The acts of perceiving, thinking, doing or feeling are marked by complex patterns of electrical activity in the brain. Dysfunction in neuronal activity is observed in many diseases and conditions, including epilepsy, dyslexia and Down syndrome. Magnetoencephalography (MEG) is a leading edge technology that images functional brain activity in the human cerebral cortex. The MEG installed in the Vancouver/Burnaby (V/B) MEG laboratory contains an array of 151 sensors configured to record minute magnetic fields that are generated when neurons depolarize in the brain. MEG is used to study neural patterns and pathways using human subjects. However, creating a phantom model to artificially activate sequences of simulated neurons in realistic patterns could help researchers explore dynamic neural networks in more detail. Using a phantom model would allow for more complex studies of brain activity and would also allow researchers to test what happens when pathways are “virtually” altered or severed. Using neuroscience, physics and engineering, Teresa Cheung is developing a phantom model of the cerebral cortex. She will use a series of magnetic dipoles to simulate the brain’s magnetic fields and write the software to control the activation of these fields. By creating a model that accurately simulates brain activity in healthy and dysfunctional states, Cheung’s research will help researchers better understand the complex workings of the brain.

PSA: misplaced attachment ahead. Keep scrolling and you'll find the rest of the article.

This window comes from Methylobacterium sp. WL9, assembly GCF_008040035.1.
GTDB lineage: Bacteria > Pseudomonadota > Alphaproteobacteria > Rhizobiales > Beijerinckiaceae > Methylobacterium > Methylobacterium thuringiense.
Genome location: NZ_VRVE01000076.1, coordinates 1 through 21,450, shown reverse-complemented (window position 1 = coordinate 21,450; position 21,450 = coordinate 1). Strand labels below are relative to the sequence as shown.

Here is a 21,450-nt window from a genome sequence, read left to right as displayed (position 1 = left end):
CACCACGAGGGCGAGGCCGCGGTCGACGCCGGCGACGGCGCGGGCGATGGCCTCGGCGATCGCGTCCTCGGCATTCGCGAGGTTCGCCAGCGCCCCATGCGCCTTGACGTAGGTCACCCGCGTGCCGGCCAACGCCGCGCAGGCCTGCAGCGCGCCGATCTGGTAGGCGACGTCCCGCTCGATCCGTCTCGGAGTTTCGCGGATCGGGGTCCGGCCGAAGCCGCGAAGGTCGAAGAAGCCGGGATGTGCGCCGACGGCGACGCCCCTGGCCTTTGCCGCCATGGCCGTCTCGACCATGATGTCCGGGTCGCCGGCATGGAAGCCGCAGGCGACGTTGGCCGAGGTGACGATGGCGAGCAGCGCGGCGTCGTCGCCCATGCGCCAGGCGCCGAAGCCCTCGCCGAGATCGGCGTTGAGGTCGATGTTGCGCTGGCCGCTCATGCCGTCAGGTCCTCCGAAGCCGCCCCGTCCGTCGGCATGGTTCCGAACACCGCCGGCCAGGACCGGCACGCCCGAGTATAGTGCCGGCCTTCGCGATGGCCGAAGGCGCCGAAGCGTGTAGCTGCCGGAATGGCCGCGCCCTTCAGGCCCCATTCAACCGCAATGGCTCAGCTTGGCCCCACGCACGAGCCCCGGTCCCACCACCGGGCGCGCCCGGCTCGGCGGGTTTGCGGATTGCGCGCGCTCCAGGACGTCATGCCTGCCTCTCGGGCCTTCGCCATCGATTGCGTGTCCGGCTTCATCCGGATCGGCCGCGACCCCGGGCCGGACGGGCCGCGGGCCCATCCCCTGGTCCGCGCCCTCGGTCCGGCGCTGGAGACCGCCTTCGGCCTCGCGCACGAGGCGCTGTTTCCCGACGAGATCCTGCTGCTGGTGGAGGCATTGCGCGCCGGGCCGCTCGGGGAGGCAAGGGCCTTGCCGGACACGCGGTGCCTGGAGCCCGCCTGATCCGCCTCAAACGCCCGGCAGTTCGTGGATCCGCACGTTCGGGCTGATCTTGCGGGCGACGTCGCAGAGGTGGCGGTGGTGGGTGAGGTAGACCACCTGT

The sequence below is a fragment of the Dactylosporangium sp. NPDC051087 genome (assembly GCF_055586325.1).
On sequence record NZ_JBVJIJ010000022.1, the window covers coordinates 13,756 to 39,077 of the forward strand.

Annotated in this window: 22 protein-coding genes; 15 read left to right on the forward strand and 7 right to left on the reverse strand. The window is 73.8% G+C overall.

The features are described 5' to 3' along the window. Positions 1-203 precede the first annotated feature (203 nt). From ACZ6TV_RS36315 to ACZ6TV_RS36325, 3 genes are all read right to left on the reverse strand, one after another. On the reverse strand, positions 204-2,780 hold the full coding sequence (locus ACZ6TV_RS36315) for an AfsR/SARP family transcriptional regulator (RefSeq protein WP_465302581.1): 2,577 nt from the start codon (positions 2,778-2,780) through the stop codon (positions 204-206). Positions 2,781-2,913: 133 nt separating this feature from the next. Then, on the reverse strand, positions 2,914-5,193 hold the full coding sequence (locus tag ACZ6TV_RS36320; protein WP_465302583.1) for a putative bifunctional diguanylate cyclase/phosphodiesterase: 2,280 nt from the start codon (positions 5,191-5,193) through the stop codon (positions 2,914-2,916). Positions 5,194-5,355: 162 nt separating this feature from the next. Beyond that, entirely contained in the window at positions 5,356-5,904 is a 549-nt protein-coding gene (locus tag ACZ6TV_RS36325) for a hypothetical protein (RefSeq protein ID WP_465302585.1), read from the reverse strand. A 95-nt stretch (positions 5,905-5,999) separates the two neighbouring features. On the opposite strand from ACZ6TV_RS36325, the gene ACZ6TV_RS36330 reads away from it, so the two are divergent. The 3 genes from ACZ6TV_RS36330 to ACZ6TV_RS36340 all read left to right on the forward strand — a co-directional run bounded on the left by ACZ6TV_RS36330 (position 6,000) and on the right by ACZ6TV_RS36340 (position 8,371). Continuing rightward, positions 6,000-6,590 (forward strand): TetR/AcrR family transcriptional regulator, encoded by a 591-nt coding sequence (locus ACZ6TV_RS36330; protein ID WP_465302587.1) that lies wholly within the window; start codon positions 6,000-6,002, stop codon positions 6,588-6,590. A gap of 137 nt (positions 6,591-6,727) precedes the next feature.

Research Location: Down Syndrome Research Foundation
Neuromagnetic responses related to the development of orthographic perception
As normal hearing and sighted children learn to read, they gain knowledge of associations between letters or words and their related sounds. Particular brain regions and processes are implicated in reading—reflected by measurable changes in brain activity—which develop as children progressively gain reading ability. By recording the magnetic fields produced by the brain, Dr. Anthony Herdman is identifying the changes that occur in brain activities when children begin to recognize letters. He is also investigating what happens in children’s brains when they combine sight and sound in order to learn letter-sound and word-sound pairs. His goal is to gain a better understanding of the changes in cerebral activity within in the developing brain over the course reading acquisition.